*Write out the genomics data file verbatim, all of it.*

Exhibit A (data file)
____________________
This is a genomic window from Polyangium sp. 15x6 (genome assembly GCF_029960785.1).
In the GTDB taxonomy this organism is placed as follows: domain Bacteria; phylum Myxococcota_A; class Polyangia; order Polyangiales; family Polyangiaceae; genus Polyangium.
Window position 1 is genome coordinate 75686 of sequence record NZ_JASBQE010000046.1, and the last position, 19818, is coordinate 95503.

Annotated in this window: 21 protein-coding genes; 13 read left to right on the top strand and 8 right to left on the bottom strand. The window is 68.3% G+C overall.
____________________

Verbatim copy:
This is a genomic window from Polyangium sp. 15x6 (genome assembly GCF_029960785.1).
In the GTDB taxonomy this organism is placed as follows: domain Bacteria; phylum Myxococcota_A; class Polyangia; order Polyangiales; family Polyangiaceae; genus Polyangium.
Window position 1 is genome coordinate 75686 of sequence record NZ_JASBQE010000046.1, and the last position, 19818, is coordinate 95503.

Annotated in this window: 21 protein-coding genes; 13 read left to right on the top strand and 8 right to left on the bottom strand. The window is 68.3% G+C overall.